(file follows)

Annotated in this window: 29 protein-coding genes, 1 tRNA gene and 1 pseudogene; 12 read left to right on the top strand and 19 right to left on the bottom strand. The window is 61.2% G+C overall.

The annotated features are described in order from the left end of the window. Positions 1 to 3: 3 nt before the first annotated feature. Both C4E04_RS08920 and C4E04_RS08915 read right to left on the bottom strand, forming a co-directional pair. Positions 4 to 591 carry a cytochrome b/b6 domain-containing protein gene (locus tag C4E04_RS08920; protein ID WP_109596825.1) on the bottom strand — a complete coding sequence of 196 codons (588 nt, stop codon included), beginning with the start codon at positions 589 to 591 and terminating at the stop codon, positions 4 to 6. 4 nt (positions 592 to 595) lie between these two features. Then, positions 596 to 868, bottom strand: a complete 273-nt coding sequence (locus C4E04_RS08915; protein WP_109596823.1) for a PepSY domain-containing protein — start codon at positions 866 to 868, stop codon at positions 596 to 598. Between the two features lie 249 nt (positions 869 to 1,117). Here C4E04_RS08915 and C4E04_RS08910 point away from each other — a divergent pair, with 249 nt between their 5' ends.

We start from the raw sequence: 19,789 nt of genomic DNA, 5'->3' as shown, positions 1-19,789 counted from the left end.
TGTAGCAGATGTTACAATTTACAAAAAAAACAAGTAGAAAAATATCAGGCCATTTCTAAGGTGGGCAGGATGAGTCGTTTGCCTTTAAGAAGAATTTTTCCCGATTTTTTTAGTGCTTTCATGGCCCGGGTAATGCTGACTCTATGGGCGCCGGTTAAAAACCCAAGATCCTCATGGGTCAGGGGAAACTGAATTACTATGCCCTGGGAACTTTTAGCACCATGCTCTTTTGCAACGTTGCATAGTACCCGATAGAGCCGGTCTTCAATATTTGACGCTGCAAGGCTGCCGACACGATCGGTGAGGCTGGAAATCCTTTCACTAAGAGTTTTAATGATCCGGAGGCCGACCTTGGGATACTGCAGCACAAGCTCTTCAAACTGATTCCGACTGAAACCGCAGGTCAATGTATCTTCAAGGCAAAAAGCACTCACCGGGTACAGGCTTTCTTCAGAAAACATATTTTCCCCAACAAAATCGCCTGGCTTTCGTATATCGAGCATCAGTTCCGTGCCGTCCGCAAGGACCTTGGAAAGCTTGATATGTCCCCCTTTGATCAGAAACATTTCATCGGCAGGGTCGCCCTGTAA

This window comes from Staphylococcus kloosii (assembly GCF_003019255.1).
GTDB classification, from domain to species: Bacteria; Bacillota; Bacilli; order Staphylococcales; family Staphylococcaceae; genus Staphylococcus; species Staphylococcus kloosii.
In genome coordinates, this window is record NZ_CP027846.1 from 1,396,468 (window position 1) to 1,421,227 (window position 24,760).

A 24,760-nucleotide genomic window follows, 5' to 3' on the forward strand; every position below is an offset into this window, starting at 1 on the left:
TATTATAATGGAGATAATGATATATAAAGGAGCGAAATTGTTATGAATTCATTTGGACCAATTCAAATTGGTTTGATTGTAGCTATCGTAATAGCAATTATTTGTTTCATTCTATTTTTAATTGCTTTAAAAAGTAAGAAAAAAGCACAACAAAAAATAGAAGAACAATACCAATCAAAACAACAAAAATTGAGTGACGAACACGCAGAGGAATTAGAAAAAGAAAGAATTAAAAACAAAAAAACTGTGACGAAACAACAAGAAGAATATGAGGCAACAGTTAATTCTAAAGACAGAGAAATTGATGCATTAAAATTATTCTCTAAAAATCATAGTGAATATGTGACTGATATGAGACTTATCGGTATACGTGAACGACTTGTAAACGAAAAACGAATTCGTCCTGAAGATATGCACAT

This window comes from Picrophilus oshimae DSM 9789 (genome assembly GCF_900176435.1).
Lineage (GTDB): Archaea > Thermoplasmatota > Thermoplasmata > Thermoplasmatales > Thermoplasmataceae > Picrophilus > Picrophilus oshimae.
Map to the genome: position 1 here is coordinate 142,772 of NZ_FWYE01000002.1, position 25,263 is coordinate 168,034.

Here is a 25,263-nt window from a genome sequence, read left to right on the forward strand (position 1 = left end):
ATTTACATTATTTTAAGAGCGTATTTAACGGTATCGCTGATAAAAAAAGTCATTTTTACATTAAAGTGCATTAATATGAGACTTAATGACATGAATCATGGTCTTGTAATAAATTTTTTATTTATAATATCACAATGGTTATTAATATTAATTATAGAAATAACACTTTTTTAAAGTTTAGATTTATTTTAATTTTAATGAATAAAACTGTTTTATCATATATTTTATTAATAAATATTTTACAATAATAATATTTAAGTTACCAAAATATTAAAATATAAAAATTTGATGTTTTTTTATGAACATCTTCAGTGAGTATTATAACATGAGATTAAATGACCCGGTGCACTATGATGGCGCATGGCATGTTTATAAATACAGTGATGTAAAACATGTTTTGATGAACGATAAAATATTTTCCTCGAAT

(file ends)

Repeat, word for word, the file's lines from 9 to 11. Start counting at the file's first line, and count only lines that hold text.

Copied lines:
TATTATAATGGAGATAATGATATATAAAGGAGCGAAATTGTTATGAATTCATTTGGACCAATTCAAATTGGTTTGATTGTAGCTATCGTAATAGCAATTATTTGTTTCATTCTATTTTTAATTGCTTTAAAAAGTAAGAAAAAAGCACAACAAAAAATAGAAGAACAATACCAATCAAAACAACAAAAATTGAGTGACGAACACGCAGAGGAATTAGAAAAAGAAAGAATTAAAAACAAAAAAACTGTGACGAAACAACAAGAAGAATATGAGGCAACAGTTAATTCTAAAGACAGAGAAATTGATGCATTAAAATTATTCTCTAAAAATCATAGTGAATATGTGACTGATATGAGACTTATCGGTATACGTGAACGACTTGTAAACGAAAAACGAATTCGTCCTGAAGATATGCACAT

This window comes from Picrophilus oshimae DSM 9789 (genome assembly GCF_900176435.1).
Lineage (GTDB): Archaea > Thermoplasmatota > Thermoplasmata > Thermoplasmatales > Thermoplasmataceae > Picrophilus > Picrophilus oshimae.